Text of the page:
# How would you include gravity in a momentum problem?

Say you have a big ball of mass $m_1$ and a little ball on top of that of mass $m_2$ (assume they are a small distance apart, like $1~\mathrm{mm}$). Now lets drop these from a height of $h$ so that the big ball will bounce off the ground and collide into the little ball in an elastic collision.

Now I know gravity would play a key role in this example but how would one perform calculations with it? I know $F=p/t$ and momentum will not be conserved since there is an external force (gravity). So, knowing this how can one determine the height each ball will rise after the collision?

Since both balls suffer same acceleration due to gravity, their relative acceleration is zero. This means that to analyse relative motion of balls you may pretend that there is no gravity. This is equivalent to switching to a free-fall frame, which incidentally is not an inertial frame, but that does not matter so far as you want to solve kinematic problems.

• I couldn't help but to see the answers to this question. It relates to what you and I spoke of with the cylinders except gravity was not the thing canceled out in my case. Sep 26 '16 at 4:44

Use kinematics to find the velocity of both balls, so that tells you their momentum, except the lower one has its momentum reversed when it bounces. Then conserve that total momentum, and kinetic energy, during the collision at the ground. Then solve the kinematics of what follows. (By kinematics, I mean the fomulae that involve a known acceleration of g, like v^2 = 2gh.) In short, I think the key answer to your question is that conservation of energy is global and can be used at any location, but conservation of momentum is only useful in the instant of a collision.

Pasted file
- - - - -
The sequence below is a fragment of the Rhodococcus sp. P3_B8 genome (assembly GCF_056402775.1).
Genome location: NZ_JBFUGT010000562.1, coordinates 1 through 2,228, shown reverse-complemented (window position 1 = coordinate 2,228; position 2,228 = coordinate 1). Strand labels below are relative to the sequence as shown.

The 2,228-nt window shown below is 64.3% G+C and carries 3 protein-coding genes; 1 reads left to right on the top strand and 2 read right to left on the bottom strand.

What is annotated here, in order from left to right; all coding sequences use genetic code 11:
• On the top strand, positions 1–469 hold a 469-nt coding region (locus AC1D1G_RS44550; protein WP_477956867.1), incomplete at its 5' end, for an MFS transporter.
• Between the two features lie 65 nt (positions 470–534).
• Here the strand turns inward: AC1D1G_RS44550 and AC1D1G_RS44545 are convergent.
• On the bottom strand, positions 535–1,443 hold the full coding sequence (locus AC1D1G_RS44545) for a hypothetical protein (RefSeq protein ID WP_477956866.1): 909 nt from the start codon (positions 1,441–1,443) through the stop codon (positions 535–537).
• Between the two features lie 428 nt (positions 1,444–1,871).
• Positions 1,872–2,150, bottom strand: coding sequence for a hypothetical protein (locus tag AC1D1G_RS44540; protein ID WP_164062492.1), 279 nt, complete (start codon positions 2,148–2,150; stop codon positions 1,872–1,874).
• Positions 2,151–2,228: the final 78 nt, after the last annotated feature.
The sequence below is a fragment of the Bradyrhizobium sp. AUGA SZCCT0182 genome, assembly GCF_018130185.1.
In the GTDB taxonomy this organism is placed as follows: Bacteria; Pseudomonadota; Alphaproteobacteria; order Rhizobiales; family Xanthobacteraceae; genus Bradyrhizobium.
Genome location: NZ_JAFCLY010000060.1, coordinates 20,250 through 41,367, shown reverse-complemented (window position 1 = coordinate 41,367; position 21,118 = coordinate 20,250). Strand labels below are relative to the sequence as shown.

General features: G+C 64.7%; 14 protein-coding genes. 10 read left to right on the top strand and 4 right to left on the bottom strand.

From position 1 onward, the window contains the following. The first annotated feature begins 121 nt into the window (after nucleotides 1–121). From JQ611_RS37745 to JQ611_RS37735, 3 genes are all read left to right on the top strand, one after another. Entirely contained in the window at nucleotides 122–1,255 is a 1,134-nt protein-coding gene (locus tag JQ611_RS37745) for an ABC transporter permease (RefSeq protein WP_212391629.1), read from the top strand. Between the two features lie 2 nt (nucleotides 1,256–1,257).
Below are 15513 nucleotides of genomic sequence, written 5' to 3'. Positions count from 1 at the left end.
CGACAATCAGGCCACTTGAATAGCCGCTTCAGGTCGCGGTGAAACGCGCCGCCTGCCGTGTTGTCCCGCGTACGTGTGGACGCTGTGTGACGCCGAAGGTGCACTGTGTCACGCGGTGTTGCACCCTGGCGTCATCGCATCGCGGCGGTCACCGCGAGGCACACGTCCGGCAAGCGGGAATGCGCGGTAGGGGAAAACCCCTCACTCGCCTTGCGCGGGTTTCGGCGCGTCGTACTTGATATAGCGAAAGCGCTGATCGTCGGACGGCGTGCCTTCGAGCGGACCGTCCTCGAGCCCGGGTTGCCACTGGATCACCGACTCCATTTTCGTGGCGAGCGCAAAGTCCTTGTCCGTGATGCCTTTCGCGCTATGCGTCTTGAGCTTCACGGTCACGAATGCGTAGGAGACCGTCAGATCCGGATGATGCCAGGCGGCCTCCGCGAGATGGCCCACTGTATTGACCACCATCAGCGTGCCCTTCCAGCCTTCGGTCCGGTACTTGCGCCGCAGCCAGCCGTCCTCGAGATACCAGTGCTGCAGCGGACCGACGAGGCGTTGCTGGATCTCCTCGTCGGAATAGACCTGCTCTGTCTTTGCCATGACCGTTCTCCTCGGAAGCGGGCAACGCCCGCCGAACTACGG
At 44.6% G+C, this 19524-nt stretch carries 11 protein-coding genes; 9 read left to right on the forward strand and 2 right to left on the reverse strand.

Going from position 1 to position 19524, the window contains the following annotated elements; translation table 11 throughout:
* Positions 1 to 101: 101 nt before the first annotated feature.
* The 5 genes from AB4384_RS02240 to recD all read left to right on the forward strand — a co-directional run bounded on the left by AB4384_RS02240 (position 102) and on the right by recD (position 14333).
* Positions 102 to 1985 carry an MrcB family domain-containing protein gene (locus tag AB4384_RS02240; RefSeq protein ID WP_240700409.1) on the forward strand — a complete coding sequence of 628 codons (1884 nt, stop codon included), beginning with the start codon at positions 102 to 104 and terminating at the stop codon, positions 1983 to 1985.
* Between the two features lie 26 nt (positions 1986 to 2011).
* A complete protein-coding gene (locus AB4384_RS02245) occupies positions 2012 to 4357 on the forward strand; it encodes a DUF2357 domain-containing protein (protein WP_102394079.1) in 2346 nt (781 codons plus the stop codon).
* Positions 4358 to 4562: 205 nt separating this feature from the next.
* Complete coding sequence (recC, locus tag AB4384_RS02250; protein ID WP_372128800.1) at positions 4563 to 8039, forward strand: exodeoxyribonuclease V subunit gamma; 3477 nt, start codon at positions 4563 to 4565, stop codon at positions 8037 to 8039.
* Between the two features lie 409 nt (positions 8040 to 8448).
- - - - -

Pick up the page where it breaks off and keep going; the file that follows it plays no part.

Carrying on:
Since the collision is elastic, you have 2 equations right off the bat. First, we have the conservation of kinetic energy at the moment where the bigger ball colliding with the lighter ball as the heavier ball moves up (dropped factor of 1/2): $$m u_{1}^{2} + M u_{2}^{2} = m v_{1}^{2} + M v_{2}^{2}$$ where $u$ is velocity before collision and $v$ is velocity after collsion, $m$ and $M$ are the small ball and big ball respectively. Next, we have the conservation of momentum at this moment as well: $$m u_{1}+ M u_{2} = m v_{1} + M v_{2}$$ The arrangement of the 2 equations into $v_{1}$ and $v_{2}$ will be left as an exercise for the reader (always wanted to type that!) and as a hint, $$v_{1}=\frac{m-M}{m+M}u_{2}+\frac{2M}{m+M}u_{2}$$ Note that I have not included gravity yet. To include the contribution from gravity, include it as an gravitational potential energy term: $mgh=\frac{1}{2}mv^{2}$

Assuming the radius of both balls is $\ll h$ then they reach the ground with approx. the same speed $u$ given by $u^2=2gh$. If $m_1$ collides elastically with the ground it rebounds with speed $-u$. There is then a collision between $m_1$ and $m_2$. The relative velocity of approach is $2u$. Suppose that after the collision $m_1$ and $m_2$ move upwards with speeds $v_1$ and $v_2$. The relative velocity of separation is then $v_2-v_1$. Because the collision is elastic, the coefficient of restitution is 1, so
$v_2-v_1=2u$.
Momentum is conserved so
$m_1u-m_2u=m_2v_2+m_1v_1$.

Substitute for $v_1$ or $v_2$ then you can find each. Use $v^2=2gh$ to find the height reached by each ball.